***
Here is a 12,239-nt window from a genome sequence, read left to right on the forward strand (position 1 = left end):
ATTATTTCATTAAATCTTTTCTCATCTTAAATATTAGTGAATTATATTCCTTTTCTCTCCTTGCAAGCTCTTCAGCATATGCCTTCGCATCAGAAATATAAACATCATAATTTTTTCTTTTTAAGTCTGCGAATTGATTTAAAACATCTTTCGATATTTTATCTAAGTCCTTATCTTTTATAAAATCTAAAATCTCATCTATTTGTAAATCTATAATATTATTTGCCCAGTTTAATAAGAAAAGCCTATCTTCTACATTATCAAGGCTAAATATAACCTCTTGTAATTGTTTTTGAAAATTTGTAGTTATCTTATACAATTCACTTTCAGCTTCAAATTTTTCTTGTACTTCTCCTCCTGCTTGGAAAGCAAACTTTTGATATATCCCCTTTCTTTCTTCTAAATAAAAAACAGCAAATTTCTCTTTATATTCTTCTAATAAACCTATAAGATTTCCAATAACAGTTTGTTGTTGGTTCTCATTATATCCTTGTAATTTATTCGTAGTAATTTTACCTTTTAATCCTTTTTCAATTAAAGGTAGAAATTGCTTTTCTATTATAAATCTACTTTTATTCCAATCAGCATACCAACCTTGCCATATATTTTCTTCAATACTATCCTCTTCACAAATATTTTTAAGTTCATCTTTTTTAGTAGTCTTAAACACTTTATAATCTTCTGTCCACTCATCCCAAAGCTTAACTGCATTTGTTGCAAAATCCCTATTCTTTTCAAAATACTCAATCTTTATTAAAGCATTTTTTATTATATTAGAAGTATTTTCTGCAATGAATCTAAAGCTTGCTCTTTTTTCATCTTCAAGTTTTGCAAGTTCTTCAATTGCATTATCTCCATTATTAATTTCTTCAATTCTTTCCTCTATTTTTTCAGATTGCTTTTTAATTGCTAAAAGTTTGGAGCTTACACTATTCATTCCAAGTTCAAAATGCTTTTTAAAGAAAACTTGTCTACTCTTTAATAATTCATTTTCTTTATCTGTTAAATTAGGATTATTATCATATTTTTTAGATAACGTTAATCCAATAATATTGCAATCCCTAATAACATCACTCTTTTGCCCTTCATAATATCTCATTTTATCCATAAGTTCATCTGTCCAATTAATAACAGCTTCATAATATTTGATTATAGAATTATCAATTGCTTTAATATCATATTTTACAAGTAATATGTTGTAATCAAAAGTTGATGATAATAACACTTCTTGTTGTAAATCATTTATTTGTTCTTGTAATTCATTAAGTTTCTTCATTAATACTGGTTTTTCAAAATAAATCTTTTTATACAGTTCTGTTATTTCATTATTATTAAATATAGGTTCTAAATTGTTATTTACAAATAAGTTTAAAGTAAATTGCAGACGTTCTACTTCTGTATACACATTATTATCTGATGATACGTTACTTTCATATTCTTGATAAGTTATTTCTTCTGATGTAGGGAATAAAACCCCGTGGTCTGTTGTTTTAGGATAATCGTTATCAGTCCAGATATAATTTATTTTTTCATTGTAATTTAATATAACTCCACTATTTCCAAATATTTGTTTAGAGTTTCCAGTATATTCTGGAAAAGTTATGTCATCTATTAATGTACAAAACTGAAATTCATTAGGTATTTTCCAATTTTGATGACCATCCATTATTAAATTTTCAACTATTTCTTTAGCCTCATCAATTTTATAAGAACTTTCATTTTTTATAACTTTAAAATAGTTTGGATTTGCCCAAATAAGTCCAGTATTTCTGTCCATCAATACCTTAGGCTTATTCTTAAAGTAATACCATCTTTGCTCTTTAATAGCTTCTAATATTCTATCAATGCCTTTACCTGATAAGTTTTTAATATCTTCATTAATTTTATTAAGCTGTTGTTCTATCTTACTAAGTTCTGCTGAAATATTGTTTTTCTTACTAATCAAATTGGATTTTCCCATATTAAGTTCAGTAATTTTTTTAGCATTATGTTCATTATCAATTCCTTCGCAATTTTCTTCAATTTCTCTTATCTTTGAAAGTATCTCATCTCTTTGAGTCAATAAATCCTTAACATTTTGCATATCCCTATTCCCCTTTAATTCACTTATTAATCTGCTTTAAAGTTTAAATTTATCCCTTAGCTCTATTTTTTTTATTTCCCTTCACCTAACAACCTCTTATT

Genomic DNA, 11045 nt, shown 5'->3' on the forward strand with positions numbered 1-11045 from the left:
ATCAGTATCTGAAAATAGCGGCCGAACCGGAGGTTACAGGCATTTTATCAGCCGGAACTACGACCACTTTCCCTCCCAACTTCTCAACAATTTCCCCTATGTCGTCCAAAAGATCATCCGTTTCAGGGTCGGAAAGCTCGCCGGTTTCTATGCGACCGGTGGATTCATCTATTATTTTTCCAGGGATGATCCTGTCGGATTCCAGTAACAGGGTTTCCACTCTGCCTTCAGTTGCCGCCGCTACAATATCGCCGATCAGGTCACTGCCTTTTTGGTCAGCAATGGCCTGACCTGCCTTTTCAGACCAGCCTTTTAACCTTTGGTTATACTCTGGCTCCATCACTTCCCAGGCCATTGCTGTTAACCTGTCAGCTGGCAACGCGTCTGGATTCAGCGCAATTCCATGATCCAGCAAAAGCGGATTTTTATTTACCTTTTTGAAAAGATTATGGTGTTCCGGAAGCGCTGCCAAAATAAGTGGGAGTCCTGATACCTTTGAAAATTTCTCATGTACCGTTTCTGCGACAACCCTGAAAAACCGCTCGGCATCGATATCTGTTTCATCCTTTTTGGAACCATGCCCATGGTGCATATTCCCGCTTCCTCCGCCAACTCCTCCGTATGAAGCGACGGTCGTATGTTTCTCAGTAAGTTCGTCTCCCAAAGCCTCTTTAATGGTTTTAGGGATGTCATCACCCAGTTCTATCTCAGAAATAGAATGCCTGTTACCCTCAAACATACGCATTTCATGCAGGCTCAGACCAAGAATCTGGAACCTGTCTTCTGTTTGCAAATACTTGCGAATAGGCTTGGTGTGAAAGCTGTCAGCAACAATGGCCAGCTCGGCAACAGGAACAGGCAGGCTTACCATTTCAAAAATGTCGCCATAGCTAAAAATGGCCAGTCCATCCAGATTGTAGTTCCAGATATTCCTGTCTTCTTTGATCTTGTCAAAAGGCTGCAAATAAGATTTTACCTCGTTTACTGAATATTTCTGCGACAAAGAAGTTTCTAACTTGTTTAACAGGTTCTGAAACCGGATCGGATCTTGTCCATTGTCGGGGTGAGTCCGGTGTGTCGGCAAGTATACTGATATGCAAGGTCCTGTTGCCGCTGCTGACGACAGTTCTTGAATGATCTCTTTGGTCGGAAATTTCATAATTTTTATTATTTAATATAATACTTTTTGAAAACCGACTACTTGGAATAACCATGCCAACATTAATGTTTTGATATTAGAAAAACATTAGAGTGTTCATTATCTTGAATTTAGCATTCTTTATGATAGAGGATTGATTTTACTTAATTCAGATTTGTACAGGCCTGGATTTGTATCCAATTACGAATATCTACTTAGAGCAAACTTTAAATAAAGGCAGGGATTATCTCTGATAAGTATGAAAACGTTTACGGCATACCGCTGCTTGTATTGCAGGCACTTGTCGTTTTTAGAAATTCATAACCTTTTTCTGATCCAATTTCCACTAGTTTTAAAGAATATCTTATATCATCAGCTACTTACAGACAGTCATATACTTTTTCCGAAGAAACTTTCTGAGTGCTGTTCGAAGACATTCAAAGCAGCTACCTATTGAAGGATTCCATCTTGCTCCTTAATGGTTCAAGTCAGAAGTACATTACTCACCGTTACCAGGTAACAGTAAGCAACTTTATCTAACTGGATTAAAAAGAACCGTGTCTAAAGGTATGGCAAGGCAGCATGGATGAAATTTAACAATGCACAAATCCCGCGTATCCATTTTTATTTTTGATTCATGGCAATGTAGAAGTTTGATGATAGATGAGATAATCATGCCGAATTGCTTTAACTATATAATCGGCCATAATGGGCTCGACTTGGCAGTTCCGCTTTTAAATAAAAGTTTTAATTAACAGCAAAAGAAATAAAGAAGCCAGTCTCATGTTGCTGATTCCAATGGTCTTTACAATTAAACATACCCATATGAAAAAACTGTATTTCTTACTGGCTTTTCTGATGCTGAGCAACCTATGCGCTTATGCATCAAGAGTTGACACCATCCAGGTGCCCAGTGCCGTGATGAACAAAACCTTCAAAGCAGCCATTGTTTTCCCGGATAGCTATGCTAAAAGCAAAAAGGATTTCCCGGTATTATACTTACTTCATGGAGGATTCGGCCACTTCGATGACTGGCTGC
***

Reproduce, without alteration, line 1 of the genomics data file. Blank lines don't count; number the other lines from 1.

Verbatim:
Here is a 12,239-nt window from a genome sequence, read left to right on the forward strand (position 1 = left end):